Spiritually, the characters pray, realize the importance of accepting God’s grace, and learn to rely on him.

What I didn’t like

Gabby. I’ve never met a female journalist in person. I have, however, met several of them within the confines of fiction. Based off of novels, here is what I have learned about female journalists, they are: abrasive, self-centered, deceptive, they will put themselves and others in danger if it means getting the story, and they don’t care what relationships they have to sacrifice to make things happen. If you can’t tell, I don’t like female main characters who are journalists. I had high hopes Gabby would be different. She wasn’t. I understand that her main goal in the novel was to recognize her own faults. But I was completely turned off by her behavior almost immediately and was therefore unable to connect.

Too much going on. Dani Pettrey almost always starts her novels in medias res. The reader is just dropped there right in the middle of things and relationships. But this one was too much too fast. I read the first three chapters and wondered if I was reading the first book in a series. I had to stop and check Amazon to see if I had missed something. There was so much action and so little character development. This may have worked if the story stayed purely from Gabby and Finn’s point of view. But it didn’t. There were so many characters and I didn’t know who they were (like I knew their names, but not their personalities). I like to see friendships form and relationships develop. Without any kind of background, I found myself largely not caring whose point of view I was reading  cause it all felt the same and I was definitely skimming towards the end.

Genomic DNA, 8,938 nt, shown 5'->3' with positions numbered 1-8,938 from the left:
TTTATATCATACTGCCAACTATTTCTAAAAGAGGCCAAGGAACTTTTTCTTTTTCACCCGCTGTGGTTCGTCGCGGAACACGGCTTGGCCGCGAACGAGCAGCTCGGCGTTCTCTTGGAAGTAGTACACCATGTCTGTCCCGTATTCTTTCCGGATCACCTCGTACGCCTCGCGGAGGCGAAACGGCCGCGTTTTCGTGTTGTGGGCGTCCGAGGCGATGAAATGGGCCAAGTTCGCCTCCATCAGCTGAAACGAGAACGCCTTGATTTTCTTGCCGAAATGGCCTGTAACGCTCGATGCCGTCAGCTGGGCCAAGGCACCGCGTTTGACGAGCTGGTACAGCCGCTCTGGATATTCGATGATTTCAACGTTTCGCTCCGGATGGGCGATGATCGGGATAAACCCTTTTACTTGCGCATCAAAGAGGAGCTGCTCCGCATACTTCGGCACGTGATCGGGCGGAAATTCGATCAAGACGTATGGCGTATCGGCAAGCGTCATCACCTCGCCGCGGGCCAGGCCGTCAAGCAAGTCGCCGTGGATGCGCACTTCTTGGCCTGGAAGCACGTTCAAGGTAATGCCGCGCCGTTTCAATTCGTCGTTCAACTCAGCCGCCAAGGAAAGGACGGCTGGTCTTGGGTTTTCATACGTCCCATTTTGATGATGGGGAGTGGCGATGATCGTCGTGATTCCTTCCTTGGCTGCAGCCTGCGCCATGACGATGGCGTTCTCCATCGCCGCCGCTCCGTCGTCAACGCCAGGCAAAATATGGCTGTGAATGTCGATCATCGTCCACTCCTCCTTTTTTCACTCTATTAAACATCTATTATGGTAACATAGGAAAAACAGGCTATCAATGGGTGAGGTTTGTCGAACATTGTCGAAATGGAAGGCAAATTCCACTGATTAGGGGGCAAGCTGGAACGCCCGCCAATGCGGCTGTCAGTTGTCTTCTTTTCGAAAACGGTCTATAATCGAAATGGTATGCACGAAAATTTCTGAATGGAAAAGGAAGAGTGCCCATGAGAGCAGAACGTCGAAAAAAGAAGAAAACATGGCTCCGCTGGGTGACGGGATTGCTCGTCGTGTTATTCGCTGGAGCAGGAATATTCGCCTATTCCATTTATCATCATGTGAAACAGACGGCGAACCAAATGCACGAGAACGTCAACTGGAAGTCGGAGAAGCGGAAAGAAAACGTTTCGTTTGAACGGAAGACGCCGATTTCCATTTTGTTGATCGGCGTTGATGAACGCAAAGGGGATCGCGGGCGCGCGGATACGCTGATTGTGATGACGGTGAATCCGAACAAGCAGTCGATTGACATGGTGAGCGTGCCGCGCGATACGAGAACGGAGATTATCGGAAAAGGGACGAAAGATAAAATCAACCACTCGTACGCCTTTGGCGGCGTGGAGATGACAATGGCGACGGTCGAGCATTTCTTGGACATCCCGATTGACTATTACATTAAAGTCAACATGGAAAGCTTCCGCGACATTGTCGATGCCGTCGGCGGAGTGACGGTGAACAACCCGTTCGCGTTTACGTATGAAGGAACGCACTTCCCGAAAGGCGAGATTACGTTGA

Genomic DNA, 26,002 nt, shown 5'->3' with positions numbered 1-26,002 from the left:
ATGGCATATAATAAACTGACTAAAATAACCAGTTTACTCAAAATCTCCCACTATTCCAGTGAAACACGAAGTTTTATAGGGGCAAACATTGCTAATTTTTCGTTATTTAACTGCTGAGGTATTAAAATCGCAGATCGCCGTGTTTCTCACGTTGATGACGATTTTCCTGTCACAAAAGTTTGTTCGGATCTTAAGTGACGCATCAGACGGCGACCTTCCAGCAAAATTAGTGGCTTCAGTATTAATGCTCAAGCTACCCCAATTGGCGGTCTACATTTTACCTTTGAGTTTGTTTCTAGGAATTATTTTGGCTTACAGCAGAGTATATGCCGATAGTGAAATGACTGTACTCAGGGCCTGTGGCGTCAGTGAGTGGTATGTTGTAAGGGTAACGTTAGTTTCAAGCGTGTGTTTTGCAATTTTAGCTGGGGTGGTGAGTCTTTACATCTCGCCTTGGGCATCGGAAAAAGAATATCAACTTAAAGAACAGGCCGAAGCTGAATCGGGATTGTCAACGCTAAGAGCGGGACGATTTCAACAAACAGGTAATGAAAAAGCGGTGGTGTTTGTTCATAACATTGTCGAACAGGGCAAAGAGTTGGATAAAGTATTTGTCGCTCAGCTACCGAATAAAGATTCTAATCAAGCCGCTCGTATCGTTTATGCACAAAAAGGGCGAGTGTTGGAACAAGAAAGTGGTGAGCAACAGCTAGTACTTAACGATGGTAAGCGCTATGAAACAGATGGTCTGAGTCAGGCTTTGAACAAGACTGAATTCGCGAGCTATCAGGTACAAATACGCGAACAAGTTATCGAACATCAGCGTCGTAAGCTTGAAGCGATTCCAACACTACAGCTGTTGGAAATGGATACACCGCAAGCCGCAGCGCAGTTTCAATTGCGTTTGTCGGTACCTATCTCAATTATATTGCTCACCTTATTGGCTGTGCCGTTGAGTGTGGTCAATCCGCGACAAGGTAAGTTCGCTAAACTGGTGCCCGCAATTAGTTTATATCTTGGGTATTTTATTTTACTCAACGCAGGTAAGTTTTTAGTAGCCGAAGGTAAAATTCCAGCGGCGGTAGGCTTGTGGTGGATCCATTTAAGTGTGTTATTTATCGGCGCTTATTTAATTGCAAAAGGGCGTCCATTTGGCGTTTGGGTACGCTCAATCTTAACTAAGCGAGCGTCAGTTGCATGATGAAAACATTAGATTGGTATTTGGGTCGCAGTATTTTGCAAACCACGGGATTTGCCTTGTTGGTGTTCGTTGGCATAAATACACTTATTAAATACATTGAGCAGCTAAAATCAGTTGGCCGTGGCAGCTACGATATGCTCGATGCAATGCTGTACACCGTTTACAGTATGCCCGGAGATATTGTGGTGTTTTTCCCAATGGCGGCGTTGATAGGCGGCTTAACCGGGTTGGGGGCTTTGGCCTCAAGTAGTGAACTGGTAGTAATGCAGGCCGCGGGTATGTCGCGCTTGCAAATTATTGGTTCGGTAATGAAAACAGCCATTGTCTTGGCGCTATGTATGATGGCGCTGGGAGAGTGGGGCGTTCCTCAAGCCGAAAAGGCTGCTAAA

Romantic scale: 7

Overall, not my favorite book by the author. This may be a personal thing, however. I’m a much more character-driven reader than plot-driven and the little character I got was unfortunately, largely unappealing.

**I received a copy from Bethany House via Netgalley. My opinion was not affected in any way.**


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Tari Faris’s You Belong With Me

You Belong with Me (Restoring Heritage Book #1) by [Faris, Tari]

Realtor Hannah Thornton has many talents. Unfortunately, selling houses in the town where her family name is practically poison isn’t one of them. When a business tycoon determines to raze historic homes in the small town of Heritage, Michigan, and replace them with a strip mall, Hannah resolves to stop him. She sets about helping Heritage win a restoration grant that will put the town back on the map–and hopefully finally repay the financial debt Hannah’s mother caused the town. But at first no one supports her efforts–not even her best friend, Luke.